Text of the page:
Pregnancy

There are conditions that are unique to pregnancy or triggered by it that may require the prescription of corticosteroids. The cortisone is then used in a carefully chosen form, alongside the expertise of an obstetrician.

Pregnancy can occur in women already taking cortisone for a chronic condition. We know that pregnancy generally does not justify an immediate discontinuation of treatment. The risk to the unborn child is very small. The benefit to the mother is often important given the type of condition needing care.

Scientific data can assure parents that complications with newborns related to corticosteroids are very low. However, intrauterine growth retardation and low weight at birth were observed in the children of certain mothers were given recent, high doses of corticosteroids. However, the role of the disease requiring cortisone in the first place must be taken into account first.

Please be aware that the transmission of certain steroids across the placenta is very low (e.g. prednisone, prednisolone, methylprednisolone) while other forms (e.g. betamethasone) are higher. The presence of the fetus means that a safe, suitable form of cortisone must be used.

The risk of side effects caused by cortisone for the mother is identical to that of a non-pregnant woman, except for an increased risk of endometritis and/or diabetes.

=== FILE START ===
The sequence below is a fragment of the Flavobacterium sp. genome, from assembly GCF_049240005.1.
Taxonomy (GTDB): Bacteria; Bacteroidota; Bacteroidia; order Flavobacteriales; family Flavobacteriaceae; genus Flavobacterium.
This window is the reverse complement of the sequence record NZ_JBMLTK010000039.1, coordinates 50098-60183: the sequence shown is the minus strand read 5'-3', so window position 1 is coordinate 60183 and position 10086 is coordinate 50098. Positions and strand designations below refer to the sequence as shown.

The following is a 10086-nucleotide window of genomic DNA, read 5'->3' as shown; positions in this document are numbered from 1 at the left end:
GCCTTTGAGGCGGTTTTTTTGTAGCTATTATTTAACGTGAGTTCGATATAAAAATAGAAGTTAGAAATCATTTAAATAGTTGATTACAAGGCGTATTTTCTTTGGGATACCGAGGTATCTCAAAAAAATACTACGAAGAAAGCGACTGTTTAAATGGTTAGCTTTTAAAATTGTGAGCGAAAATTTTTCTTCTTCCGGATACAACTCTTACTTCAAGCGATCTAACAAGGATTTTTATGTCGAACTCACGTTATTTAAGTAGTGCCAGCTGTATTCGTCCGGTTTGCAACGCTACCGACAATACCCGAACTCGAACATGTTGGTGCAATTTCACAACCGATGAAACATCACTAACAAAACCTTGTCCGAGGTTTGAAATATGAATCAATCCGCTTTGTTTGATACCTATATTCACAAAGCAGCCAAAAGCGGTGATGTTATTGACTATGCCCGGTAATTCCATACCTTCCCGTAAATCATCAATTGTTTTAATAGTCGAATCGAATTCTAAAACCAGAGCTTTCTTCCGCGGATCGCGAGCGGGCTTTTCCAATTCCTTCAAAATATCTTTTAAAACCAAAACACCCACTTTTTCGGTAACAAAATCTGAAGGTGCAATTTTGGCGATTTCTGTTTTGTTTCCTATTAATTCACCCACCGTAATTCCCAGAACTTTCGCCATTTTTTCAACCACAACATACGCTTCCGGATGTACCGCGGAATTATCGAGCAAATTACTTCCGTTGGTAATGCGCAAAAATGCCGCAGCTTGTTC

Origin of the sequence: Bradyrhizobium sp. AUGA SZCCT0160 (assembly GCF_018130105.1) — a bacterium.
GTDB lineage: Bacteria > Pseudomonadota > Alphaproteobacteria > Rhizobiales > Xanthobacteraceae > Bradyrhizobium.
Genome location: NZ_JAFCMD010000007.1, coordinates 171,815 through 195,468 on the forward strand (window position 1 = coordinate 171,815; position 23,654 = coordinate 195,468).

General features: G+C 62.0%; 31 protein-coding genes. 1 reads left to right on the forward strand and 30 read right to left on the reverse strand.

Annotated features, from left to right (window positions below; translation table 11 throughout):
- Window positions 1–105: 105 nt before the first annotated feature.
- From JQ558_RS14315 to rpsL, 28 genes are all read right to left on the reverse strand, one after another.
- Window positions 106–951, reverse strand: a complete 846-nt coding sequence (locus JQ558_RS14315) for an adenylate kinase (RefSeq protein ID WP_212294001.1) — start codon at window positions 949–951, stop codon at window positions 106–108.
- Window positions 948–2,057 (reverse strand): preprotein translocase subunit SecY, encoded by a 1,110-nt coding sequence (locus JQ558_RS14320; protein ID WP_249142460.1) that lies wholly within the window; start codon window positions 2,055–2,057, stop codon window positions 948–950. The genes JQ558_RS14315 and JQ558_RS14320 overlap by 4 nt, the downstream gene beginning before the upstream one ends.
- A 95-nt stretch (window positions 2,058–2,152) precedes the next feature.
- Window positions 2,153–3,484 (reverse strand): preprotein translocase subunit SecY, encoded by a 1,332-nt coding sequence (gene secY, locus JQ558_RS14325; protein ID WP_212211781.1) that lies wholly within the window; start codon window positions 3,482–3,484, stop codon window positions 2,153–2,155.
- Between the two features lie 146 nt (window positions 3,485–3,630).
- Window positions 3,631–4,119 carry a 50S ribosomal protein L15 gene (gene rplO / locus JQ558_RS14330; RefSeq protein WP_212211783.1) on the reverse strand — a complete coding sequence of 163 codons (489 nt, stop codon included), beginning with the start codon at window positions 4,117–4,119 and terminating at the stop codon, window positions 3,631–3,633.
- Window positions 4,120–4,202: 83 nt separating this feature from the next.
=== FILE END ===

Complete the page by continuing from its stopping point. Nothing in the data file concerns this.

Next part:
When breastfeeding, the transmission of prednisone or prednisolone is low, less than 10%. Breastfeeding is possible although it is advised to avoid it for up to 4 hours after taking cortisone, especially for women taking high doses.

Good to know
  • If you are pregnant, you must notify your obstetrician and midwife that will assist you during your child?s birth that you are taking cortisone.
Useful references
  • www.lecrat.org
  • Peltoniemi OM et al. Repeated antenatal corticosteroid treatment: a systematic review and meta-analysis. Acta Obstet Gynecol Scand. 2011
  • Czeizel AE et al. Population-based case-control study of teratogenic potential of corticosteroids. Teratology. 1997
  • Aghajafari F et al. Multiple courses of antenatal corticosteroids: a systematic review and meta-analysis. Am J Obstet Gynecol. 2001
  • Hoes JN et al. EULAR evidence-based recommendations on the management of systemic glucocorticoid therapy in rheumatic diseases. Ann Rheum Dis. 2007

lastest update : August 02 2017